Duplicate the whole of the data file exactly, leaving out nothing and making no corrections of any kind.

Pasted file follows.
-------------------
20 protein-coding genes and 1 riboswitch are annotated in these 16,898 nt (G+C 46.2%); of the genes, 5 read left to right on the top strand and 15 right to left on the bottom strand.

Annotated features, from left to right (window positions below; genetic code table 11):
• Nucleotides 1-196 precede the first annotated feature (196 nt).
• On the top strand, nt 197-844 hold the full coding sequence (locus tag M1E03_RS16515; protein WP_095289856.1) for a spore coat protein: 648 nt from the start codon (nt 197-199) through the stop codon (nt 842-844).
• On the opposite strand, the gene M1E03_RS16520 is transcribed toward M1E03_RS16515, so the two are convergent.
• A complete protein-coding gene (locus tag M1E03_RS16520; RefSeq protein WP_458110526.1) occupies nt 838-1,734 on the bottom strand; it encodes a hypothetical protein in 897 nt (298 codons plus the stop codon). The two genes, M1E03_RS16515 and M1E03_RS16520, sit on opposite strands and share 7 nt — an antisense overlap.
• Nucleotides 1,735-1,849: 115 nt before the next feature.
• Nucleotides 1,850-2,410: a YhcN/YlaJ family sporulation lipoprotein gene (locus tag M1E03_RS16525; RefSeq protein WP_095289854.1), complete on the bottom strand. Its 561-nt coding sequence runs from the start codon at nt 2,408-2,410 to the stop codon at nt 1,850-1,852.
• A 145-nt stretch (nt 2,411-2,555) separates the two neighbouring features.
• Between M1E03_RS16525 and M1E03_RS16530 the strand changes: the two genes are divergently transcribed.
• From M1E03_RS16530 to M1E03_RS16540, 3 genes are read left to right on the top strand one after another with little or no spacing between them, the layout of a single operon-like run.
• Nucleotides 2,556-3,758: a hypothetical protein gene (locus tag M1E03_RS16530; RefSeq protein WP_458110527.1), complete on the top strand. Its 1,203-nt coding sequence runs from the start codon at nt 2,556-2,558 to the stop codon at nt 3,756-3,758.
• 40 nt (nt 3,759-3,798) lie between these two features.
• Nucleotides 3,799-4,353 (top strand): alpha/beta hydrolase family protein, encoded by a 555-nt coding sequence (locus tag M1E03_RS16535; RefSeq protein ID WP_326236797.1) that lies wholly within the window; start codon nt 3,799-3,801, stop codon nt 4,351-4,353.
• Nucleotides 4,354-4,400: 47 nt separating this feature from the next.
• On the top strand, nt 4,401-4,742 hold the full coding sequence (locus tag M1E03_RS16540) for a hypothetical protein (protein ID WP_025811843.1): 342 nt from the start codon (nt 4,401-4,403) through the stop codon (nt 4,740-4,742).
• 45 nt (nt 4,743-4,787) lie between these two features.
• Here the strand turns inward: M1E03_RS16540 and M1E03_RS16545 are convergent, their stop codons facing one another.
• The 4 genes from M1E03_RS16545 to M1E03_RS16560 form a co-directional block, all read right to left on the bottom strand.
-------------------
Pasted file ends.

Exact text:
20 protein-coding genes and 1 riboswitch are annotated in these 16,898 nt (G+C 46.2%); of the genes, 5 read left to right on the top strand and 15 right to left on the bottom strand.

Annotated features, from left to right (window positions below; genetic code table 11):
• Nucleotides 1-196 precede the first annotated feature (196 nt).
• On the top strand, nt 197-844 hold the full coding sequence (locus tag M1E03_RS16515; protein WP_095289856.1) for a spore coat protein: 648 nt from the start codon (nt 197-199) through the stop codon (nt 842-844).
• On the opposite strand, the gene M1E03_RS16520 is transcribed toward M1E03_RS16515, so the two are convergent.
• A complete protein-coding gene (locus tag M1E03_RS16520; RefSeq protein WP_458110526.1) occupies nt 838-1,734 on the bottom strand; it encodes a hypothetical protein in 897 nt (298 codons plus the stop codon). The two genes, M1E03_RS16515 and M1E03_RS16520, sit on opposite strands and share 7 nt — an antisense overlap.
• Nucleotides 1,735-1,849: 115 nt before the next feature.
• Nucleotides 1,850-2,410: a YhcN/YlaJ family sporulation lipoprotein gene (locus tag M1E03_RS16525; RefSeq protein WP_095289854.1), complete on the bottom strand. Its 561-nt coding sequence runs from the start codon at nt 2,408-2,410 to the stop codon at nt 1,850-1,852.
• A 145-nt stretch (nt 2,411-2,555) separates the two neighbouring features.
• Between M1E03_RS16525 and M1E03_RS16530 the strand changes: the two genes are divergently transcribed.
• From M1E03_RS16530 to M1E03_RS16540, 3 genes are read left to right on the top strand one after another with little or no spacing between them, the layout of a single operon-like run.
• Nucleotides 2,556-3,758: a hypothetical protein gene (locus tag M1E03_RS16530; RefSeq protein WP_458110527.1), complete on the top strand. Its 1,203-nt coding sequence runs from the start codon at nt 2,556-2,558 to the stop codon at nt 3,756-3,758.
• 40 nt (nt 3,759-3,798) lie between these two features.
• Nucleotides 3,799-4,353 (top strand): alpha/beta hydrolase family protein, encoded by a 555-nt coding sequence (locus tag M1E03_RS16535; RefSeq protein ID WP_326236797.1) that lies wholly within the window; start codon nt 3,799-3,801, stop codon nt 4,351-4,353.
• Nucleotides 4,354-4,400: 47 nt separating this feature from the next.
• On the top strand, nt 4,401-4,742 hold the full coding sequence (locus tag M1E03_RS16540) for a hypothetical protein (protein ID WP_025811843.1): 342 nt from the start codon (nt 4,401-4,403) through the stop codon (nt 4,740-4,742).
• 45 nt (nt 4,743-4,787) lie between these two features.
• Here the strand turns inward: M1E03_RS16540 and M1E03_RS16545 are convergent, their stop codons facing one another.
• The 4 genes from M1E03_RS16545 to M1E03_RS16560 form a co-directional block, all read right to left on the bottom strand.